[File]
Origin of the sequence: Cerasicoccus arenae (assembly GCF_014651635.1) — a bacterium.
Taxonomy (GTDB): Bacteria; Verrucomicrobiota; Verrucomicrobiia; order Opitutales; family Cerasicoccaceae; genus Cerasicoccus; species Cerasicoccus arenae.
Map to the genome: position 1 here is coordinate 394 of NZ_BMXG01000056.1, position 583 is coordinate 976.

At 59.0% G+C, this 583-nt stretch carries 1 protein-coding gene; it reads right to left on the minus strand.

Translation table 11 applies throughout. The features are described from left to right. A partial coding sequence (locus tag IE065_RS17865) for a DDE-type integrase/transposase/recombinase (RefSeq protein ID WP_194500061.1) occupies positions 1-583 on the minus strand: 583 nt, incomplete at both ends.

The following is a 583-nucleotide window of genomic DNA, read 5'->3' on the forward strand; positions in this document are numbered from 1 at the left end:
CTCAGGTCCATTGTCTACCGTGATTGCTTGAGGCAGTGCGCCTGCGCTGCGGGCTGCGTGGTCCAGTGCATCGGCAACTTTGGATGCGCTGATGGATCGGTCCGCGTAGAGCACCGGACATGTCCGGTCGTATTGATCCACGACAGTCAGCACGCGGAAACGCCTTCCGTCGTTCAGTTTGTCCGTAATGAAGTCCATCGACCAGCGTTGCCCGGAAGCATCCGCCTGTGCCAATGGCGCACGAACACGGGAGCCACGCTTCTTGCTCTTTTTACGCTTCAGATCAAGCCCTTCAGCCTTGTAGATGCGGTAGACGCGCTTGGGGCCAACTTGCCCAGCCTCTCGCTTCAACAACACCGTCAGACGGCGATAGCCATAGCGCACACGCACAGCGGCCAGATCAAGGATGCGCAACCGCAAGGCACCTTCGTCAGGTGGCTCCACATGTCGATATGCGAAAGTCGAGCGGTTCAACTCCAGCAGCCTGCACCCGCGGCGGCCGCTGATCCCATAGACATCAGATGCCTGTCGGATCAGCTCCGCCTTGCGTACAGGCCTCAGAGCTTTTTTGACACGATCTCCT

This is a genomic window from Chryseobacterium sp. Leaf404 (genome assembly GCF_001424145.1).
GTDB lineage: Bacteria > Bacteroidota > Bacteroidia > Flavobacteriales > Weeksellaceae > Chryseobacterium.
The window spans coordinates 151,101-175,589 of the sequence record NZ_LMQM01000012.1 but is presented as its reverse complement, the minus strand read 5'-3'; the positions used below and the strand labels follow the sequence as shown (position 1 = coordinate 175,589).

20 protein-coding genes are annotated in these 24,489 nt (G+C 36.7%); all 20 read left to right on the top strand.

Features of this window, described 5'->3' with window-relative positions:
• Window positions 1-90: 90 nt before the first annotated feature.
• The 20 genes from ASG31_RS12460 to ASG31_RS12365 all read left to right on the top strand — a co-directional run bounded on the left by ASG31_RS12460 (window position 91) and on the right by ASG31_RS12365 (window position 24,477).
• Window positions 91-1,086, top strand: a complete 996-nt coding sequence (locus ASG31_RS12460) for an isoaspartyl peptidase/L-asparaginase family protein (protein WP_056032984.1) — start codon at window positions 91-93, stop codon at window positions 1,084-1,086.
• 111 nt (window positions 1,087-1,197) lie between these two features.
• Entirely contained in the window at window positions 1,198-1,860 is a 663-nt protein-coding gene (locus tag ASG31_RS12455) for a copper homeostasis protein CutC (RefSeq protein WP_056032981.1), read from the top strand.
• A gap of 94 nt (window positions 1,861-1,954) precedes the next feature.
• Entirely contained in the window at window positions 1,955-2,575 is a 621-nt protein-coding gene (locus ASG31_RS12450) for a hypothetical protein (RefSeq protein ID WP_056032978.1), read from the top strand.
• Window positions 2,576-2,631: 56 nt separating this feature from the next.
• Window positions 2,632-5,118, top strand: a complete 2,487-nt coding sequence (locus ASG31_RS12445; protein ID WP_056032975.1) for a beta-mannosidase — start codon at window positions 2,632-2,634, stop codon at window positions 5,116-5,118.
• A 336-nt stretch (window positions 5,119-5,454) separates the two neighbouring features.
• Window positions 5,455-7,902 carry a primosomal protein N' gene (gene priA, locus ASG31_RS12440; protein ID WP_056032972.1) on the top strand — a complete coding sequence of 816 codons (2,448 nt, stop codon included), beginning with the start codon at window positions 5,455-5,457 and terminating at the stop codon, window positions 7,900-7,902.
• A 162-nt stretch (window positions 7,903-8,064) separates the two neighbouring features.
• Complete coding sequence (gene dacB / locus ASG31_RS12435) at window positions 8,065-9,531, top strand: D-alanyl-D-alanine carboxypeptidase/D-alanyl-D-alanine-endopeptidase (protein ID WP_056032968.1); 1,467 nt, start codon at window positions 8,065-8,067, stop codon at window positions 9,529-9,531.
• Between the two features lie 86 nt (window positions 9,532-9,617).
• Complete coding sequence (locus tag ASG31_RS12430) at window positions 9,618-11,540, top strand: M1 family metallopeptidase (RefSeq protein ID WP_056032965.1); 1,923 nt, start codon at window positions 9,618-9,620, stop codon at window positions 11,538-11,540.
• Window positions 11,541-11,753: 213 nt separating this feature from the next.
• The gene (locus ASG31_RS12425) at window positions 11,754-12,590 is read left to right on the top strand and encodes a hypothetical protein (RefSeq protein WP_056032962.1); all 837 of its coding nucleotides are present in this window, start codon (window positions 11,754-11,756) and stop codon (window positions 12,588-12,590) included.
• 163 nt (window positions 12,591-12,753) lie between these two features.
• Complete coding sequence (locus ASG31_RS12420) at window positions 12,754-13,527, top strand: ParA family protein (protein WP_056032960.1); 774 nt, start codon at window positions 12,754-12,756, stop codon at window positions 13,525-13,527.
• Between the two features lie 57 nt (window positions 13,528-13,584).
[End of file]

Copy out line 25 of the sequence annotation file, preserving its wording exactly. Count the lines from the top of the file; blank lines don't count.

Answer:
• Complete coding sequence (gene dacB / locus ASG31_RS12435) at window positions 8,065-9,531, top strand: D-alanyl-D-alanine carboxypeptidase/D-alanyl-D-alanine-endopeptidase (protein ID WP_056032968.1); 1,467 nt, start codon at window positions 8,065-8,067, stop codon at window positions 9,529-9,531.